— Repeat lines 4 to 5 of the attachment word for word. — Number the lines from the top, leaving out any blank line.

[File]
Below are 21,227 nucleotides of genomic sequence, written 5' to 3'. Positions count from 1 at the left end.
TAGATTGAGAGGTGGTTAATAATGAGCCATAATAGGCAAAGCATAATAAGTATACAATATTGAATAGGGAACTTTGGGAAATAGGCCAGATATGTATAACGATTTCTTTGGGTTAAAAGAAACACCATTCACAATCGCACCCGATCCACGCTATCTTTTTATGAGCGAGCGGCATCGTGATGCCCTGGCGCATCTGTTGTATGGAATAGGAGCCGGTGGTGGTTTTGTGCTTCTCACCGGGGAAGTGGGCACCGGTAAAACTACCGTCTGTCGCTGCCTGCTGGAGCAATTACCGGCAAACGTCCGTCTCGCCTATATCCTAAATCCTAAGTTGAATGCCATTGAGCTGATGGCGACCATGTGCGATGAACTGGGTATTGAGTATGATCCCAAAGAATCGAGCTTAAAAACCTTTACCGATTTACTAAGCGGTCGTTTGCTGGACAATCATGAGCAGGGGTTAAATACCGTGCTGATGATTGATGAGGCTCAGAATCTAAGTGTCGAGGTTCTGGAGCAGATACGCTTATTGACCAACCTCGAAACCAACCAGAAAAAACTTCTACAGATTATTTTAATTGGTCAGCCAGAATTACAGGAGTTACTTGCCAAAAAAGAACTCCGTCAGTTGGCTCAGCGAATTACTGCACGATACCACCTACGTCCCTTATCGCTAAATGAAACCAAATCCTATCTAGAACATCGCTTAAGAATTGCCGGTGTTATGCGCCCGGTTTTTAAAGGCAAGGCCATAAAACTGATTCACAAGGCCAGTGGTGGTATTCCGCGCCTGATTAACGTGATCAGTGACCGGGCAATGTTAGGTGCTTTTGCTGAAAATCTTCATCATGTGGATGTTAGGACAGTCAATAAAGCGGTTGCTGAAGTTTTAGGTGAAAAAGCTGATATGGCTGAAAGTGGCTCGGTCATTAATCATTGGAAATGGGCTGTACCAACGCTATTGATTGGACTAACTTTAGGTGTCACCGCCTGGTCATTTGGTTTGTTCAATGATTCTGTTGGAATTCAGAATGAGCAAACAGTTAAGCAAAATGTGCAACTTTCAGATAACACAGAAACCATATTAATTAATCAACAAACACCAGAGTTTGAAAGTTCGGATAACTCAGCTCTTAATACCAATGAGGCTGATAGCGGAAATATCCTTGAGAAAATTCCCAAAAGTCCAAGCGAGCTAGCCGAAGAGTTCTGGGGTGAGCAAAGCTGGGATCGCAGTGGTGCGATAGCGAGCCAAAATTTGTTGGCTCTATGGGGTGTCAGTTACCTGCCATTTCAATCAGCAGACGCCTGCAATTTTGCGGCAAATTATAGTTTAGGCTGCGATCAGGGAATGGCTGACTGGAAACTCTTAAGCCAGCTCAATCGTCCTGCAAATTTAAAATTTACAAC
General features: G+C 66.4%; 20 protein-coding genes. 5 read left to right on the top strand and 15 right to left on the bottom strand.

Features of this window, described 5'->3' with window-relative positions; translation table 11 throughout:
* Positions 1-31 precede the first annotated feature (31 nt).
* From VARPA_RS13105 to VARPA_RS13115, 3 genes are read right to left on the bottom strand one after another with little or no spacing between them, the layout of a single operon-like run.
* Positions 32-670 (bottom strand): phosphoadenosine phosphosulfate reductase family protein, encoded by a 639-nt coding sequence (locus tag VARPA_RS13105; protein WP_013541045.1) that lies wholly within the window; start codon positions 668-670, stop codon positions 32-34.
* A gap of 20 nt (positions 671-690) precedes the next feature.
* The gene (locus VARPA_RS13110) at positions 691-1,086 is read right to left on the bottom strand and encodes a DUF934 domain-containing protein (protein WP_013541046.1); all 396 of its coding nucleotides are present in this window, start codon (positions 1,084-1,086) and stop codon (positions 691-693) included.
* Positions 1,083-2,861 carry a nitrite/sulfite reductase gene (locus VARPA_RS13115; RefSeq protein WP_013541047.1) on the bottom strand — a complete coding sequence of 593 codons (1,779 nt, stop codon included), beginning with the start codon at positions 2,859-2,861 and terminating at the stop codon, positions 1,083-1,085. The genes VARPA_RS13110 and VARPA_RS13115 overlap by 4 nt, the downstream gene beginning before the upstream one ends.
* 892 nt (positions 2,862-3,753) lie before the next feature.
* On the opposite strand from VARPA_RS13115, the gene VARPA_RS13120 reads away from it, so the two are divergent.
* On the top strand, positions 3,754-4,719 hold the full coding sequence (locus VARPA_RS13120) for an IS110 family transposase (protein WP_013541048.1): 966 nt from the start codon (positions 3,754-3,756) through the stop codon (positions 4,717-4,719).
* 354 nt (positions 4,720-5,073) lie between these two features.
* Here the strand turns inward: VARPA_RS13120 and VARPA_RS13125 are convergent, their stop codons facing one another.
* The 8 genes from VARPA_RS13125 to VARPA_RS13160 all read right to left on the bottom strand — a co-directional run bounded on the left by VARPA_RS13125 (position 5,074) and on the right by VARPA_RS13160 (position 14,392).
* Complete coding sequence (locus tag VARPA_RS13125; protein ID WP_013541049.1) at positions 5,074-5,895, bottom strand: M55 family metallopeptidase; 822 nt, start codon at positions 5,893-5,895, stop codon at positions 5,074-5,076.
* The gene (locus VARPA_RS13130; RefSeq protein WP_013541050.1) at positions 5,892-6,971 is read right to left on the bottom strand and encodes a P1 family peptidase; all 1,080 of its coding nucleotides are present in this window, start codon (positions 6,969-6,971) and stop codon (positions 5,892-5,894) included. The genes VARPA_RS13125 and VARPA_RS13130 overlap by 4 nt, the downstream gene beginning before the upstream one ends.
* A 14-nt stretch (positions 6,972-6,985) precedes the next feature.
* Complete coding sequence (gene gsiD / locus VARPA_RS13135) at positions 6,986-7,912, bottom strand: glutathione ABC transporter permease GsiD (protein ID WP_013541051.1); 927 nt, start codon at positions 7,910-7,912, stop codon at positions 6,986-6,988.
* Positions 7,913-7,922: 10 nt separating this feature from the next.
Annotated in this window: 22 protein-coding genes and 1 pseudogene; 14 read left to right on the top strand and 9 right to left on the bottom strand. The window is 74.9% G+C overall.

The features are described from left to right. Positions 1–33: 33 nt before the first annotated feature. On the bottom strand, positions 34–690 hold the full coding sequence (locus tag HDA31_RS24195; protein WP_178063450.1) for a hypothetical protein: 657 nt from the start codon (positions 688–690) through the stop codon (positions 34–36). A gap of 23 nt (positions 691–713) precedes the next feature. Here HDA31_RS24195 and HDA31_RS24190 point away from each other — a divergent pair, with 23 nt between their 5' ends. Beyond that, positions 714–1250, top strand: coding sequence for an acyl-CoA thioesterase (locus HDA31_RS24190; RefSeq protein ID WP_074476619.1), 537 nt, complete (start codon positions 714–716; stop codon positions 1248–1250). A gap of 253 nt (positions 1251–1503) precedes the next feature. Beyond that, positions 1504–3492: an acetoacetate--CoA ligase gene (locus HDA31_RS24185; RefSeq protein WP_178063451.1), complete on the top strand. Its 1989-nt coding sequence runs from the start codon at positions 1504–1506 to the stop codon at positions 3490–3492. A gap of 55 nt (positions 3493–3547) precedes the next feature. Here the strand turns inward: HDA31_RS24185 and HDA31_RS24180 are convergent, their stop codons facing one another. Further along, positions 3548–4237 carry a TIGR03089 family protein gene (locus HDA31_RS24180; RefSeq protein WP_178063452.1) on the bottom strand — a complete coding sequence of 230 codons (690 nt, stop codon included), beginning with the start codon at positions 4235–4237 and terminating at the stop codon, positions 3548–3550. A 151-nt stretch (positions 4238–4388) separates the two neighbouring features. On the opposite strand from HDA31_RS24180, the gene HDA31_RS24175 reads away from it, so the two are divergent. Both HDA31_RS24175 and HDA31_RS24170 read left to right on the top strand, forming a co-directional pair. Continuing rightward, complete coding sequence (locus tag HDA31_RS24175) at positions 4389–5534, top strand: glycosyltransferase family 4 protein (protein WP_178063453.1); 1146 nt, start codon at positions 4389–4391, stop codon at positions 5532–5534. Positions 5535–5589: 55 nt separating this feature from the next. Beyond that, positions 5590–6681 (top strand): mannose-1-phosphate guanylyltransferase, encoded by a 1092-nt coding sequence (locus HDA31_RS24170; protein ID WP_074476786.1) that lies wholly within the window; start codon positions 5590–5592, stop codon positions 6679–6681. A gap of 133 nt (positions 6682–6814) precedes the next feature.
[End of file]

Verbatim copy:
Features of this window, described 5'->3' with window-relative positions; translation table 11 throughout:
* Positions 1-31 precede the first annotated feature (31 nt).